• go to the parameters of your phone

  • in the security settings, switch on the "install from unknown sources".

This website provides an illustration for Android phones:

(Depending on your phone and version of Android, your screens will look slightly different)


Make sure to switch off this parameter after you installed your app.

d. Install a QR code reader on your phone

QR codes are very common and you surely have seen them before, they look like:

Figure 6. An example of QR code

We need an app on our phone to read QR codes, because this is how we will transfer our app onto our phone (fancy!).

Just go on the App Store, search "QR code", and install a free app doing QR code reader.

3. Anticipating the differences between Google Play and Apple’s App Store

Apple and Google have two different business strategies for their app stores:

Table 1. Comparing Apple and Google’s strategy for their app store
Google’s Play Store Apple’s App Store

Developer program membership (price to pay)

one time payment of 25$

90$ every year

Testing the app on a phone is possible without a membership


no / very difficult

Google’s Play Store Apple’s App Store

Tools needed for the release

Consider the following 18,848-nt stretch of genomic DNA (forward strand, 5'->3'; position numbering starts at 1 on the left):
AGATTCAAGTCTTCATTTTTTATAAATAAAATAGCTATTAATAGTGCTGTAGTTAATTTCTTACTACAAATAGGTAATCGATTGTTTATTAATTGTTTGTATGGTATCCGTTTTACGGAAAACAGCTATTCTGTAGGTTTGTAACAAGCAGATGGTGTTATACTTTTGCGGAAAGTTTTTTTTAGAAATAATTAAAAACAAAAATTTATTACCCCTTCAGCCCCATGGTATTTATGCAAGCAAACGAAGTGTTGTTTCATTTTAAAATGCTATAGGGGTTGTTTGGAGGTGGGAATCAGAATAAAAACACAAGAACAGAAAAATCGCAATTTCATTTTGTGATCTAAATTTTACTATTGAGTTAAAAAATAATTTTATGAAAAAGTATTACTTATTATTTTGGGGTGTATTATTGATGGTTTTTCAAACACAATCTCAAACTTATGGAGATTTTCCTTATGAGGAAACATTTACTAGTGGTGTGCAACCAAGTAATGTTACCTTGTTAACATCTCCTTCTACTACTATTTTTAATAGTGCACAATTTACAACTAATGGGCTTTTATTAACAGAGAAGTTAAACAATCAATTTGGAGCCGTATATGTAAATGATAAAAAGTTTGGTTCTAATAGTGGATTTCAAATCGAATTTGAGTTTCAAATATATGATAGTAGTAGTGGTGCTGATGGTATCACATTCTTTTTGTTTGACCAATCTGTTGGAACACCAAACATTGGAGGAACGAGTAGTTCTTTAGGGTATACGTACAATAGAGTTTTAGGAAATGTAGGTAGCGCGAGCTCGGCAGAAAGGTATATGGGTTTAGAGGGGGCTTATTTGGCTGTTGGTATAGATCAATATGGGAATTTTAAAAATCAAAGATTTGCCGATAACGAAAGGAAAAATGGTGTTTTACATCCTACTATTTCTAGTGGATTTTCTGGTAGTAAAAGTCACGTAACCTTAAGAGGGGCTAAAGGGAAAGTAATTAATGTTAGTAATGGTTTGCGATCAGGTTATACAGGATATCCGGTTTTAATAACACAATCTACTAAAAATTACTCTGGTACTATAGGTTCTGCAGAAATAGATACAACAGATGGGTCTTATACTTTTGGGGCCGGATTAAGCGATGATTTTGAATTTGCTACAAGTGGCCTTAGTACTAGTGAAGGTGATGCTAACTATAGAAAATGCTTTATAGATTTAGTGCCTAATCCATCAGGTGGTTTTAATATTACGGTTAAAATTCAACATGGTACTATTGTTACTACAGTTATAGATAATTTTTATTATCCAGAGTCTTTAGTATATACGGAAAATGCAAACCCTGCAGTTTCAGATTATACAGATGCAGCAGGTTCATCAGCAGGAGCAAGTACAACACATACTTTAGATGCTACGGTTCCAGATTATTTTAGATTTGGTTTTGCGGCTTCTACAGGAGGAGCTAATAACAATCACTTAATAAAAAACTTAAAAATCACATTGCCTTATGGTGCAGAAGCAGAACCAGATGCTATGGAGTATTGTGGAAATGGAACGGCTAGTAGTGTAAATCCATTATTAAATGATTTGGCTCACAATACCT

PC, Mac or Linux

Mac only

Policy to accept apps on the Store

all apps are welcome

Apple rejects the app if it does not provide a "valuable" service

Time to get the app on the Store

3 hours

several days

We see a pattern here:

  • Google has an approach where apps are like websites: everyone has the right to publish one, as long as they are legal / not offensive etc. This makes for a very large app store, with apps which are of varying quality.

  • Apple has a qualitative, closed approach. They decide who has the right to enter their ecosystem, and they reject what they consider to be "low quality" apps.

These different strategies have consequences for operational and financial figures:

  • Google Play includes a large volume of apps, with low revenues per app (because many apps are simple and non pro)

  • Apple’s App Store includes fewer apps, but these apps are carefully selected and often made by companies which make revenues from them

Figure 7. Google and Apple have different strategies for their app stores

And there are consequences for developers like you as well:

  • it is relatively easy and cheap to release an app for Android phones and tablets

  • it is much trickier to release for Apple’s App Store, or even to test your app on your own iPhone!

The next lessons will guide you through the process of testing and releasing your app in both cases, but be prepared for a longer process in the case of Apple.

The end

Questions? Want to open a discussion on this lesson? Visit the forum here (need a free Github account).

Find references for this lesson, and other lessons, here.

Licence: Creative Commons, Attribution 4.0 International (CC BY 4.0). You are free to:

  • copy and redistribute the material in any medium or format

  • Adapt — remix, transform, and build upon the material

⇒ for any purpose, even commercially.

round portrait mini 150 This course is designed by Clement Levallois.

Discover my other courses in data / tech for business:

Or get in touch via Twitter: @seinecle